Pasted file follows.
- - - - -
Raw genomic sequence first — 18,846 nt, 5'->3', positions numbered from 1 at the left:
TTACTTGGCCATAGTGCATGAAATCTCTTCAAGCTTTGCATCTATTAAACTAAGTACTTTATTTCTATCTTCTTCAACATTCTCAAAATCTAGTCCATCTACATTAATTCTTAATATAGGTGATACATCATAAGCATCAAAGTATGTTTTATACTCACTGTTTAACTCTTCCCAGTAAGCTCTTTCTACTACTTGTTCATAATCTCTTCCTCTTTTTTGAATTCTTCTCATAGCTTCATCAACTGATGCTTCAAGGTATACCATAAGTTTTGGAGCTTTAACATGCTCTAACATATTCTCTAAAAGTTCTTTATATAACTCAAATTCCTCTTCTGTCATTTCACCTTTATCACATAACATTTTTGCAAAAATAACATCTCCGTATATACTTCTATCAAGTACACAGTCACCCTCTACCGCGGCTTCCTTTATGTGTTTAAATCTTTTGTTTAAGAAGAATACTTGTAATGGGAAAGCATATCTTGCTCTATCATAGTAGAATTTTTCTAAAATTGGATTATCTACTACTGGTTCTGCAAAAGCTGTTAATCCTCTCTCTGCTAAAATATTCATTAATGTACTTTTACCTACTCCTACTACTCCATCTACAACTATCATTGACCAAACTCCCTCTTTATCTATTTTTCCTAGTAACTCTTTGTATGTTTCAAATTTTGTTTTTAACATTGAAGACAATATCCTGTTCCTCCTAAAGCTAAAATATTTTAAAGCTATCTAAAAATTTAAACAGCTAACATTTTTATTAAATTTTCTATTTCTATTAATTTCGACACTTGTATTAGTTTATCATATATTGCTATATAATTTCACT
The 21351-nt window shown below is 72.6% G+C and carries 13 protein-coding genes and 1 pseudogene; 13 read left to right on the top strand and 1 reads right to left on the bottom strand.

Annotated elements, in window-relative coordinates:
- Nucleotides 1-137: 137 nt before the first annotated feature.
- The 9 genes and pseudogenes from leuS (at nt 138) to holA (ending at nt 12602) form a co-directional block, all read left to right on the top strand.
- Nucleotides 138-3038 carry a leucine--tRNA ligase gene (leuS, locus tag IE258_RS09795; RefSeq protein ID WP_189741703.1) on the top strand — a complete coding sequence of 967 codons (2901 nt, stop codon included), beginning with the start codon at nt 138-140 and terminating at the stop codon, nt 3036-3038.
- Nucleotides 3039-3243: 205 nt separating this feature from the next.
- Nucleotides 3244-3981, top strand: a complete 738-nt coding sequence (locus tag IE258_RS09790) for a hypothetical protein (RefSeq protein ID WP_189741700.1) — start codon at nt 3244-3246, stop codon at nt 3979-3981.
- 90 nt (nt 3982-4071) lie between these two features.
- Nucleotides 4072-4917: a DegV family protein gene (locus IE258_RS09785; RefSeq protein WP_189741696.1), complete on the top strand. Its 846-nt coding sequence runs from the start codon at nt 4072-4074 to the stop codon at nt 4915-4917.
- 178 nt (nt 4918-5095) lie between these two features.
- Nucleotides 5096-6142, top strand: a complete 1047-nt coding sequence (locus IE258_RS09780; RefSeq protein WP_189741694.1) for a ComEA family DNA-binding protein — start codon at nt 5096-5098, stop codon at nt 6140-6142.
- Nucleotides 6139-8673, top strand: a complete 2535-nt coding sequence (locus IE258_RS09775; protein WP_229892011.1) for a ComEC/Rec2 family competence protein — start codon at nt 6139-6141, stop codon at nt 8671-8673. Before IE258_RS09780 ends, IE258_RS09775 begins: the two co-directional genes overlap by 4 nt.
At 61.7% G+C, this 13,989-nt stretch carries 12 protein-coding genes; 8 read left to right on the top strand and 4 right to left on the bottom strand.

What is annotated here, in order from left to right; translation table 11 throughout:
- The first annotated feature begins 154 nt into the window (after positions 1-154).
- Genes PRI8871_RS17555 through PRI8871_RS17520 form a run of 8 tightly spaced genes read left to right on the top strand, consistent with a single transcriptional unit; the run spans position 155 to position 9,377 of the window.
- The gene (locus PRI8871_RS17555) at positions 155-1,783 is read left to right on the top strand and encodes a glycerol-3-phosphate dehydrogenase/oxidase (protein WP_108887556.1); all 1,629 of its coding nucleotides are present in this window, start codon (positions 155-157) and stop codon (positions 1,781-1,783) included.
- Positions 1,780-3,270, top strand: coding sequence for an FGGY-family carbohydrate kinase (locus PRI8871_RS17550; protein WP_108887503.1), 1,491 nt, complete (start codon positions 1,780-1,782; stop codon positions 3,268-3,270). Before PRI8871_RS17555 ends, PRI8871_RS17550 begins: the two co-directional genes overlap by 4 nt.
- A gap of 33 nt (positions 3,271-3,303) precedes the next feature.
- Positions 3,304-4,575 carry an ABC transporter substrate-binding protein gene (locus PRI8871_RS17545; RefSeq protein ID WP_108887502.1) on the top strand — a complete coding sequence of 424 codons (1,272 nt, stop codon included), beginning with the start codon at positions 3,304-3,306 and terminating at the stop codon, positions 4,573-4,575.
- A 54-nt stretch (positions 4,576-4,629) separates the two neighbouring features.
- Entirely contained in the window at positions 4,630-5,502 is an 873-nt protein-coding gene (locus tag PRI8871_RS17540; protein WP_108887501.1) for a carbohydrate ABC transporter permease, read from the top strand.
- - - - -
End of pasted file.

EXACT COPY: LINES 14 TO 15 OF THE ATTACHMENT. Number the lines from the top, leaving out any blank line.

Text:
- Nucleotides 6139-8673, top strand: a complete 2535-nt coding sequence (locus IE258_RS09775; protein WP_229892011.1) for a ComEC/Rec2 family competence protein — start codon at nt 6139-6141, stop codon at nt 8671-8673. Before IE258_RS09780 ends, IE258_RS09775 begins: the two co-directional genes overlap by 4 nt.
At 61.7% G+C, this 13,989-nt stretch carries 12 protein-coding genes; 8 read left to right on the top strand and 4 right to left on the bottom strand.